44. Stuck With You by Huey Lewis and the News
Huey Lewis and the News released Stuck With You in 1988 on the band’s fourth album. Chris Hayes and lead singer Huey Lewis wrote this song about a girl that Huey loved but did not necessarily have the same feelings about him. When he showed her the song, she hated it.
45. Sussudio by Phil Collins
Phil Collins knew he needed to write a new song, but he wasn’t feeling inspired. He set up a drum machine pad, a keyboard and a microphone. Suddenly, the word Sussudio came out of his mouth. He tried to find a word to replace it, so he used it as a girl’s name in this hit describing a grade-school love affair. When accused that his song sounded a lot like Prince’s 1999, he did not deny the fact.
46. That’s What Friends Are For by Dionne & Friends
That’s What Friends Are For was initially written as the closing credit song for the movie Night Stalk. In 1985, Dionne Warwick, Stevie Wonder, Elton John and Gladys Knight remade the song to raise money for Aids research, a misunderstood disease in the 80s. In addition to raising over $500,000 for research, the song received a Grammy for Best Pop Performance by A Duo Or Group With Vocal and Song Of The Year. It was the first time that a Grammy was given to Elgon John.
47. Forever And Ever Amen by Randy Travis
Paul Overstreet and Don Schlitz wrote Forever and Ever Amen that Randy Travis released on his Always and Forever album in 1987. Schlitz’sSchlitz’s son, who often told his mother that he would love her forever and ever after saying his nightly prayers, inspired this song. Schlitz brought the song idea to Overstreet, and the duo wrote the song in about two hours.
48. The Waiting by Tom Petty and the Heartbreakers
Tom Petty says that waiting for this song to develop was a painful process. He says that he quickly wrote the song’s chorus after hearing Janis Joplin say that waiting was the hardest part on television. The band released the song on its Hard Promise album, which the band considered charging $1 more than the average price because of their popularity.
49. Total Eclipse Of The Heart by Bonnie Tyler
Jim Steinman, who wrote numerous hits for Meat Loaf, wrote Total Eclipse of the Heart. Meat Loaf was suffering some financial difficulties, and his record label had instructed him to write his own music. Therefore, this song went to Bonnie Tyler. This song was the first song by a singer from Wales to enter the U.S charts. Tyler’s distinctive voice is a result of throat cancer, which she developed in 1976.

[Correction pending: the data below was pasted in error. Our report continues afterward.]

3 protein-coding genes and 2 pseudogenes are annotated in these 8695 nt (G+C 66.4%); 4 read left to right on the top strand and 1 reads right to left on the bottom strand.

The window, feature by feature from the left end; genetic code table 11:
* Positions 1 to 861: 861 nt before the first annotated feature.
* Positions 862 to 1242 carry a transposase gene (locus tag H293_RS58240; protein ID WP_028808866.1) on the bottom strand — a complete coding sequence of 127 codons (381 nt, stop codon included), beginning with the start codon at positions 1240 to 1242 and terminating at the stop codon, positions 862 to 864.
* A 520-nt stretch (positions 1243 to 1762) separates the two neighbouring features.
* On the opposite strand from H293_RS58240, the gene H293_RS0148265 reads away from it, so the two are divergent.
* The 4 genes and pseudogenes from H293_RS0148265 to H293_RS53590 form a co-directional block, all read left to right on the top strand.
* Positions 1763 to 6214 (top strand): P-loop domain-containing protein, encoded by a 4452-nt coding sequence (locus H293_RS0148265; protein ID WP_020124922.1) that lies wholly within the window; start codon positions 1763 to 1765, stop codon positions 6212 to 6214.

50. Upside Down by Diana Ross
Diana Ross’ biggest hit as a solo performer was Upside Down. She ended up writing the music herself after telling her producers to find her something fun to sing. She attended a Chic concert and later told reporters backstage that she wanted her concerts to sound like that during her solo career. She released the song on her 1980 album.
51. Waiting For A Girl Like You by Foreigner
Foreigner guitarist Mick Jones says that he had no control over this song because it simply came out. Lead singer Lou Gramm who assisted with the writing, concurs. Many considered this one of the best songs of the 80s for uniting people, and many incorporated it into their weddings. The song opens with a synthesizer intro played by Thomas Dolby, which was very unusual for a Foreigner tune.
52. What’s Love Got To Do With It by Tina Turner
Songwriters Terry Britten and Graham Lyle gave What’s Love Got to do With it to Tina Turner. She hated it. Turner was launching her solo career after enduring spousal abuse and was following the advice of her manager Roger Davies, who instantly fell in love with the song that talks about a woman in a relationship because she enjoyed sex but felt no emotional ties. The song was one of the biggest hits of Turner’s career, winning her three Grammy awards.
53. Wild And Blue by John Anderson
Wild and Blue was the first hit song written by John Scott Sherrill. He was breaking up with his wife while writing the music and had started seeing someone else who he described as wild and blue. To produce the family back-in-the-woods vibe, John Anderson’s sister sang the high harmony.
54. Woman In Love by Barbra Streisand
Barbara Streisand’s best-selling album was Guilty, which featured the song Woman in Love. Barry and Robin Gibb, who were enjoying their success as the Bee Gees, wrote the song.
55. You Better You Bet by The Who
Pete Townshend wrote You Better You Bet while secretly dating a girl and still married to his wife. The song features a man who smokes and parties too hard, telling his lover that he loves her, and she replies that he better. This was the first The Who song with Kenney Jones on drums. Lead singer Roger Daltrey says this was a painful period for the band because Jones did not fit in, but he was a terrific drummer. The music video to this song was the first one played more than once on MTV.
Music changed rapidly during the 80s as advances in musical instruments changed in many bands. Many groups added their first synthesizers during this decade and created sounds that had proven impossible, especially financially, in earlier decades. Fans started expecting these items, so bands constantly tried new stunts to keep their followers entertained.
Especially in the early part of the decade, many people focused on racial equality. As with other social ideas, this carried over to the music that people listened to regularly. There were many great songs performed as duos, with one singer being black and one being white.
Of course, you may want to use modern technology to skip being frustrated by scratched albums and having to rewind cassette tapes with a pencil.
As the Head Editor at Music Grotto, Liam edits content produced from over 30 professional music/media journalists and contributing writers. He works closely with journalists and other staff to format and publish music content for the Music Grotto website. Liam is also the founding member of Music Grotto and is passionate in disseminating editorial content to its readers.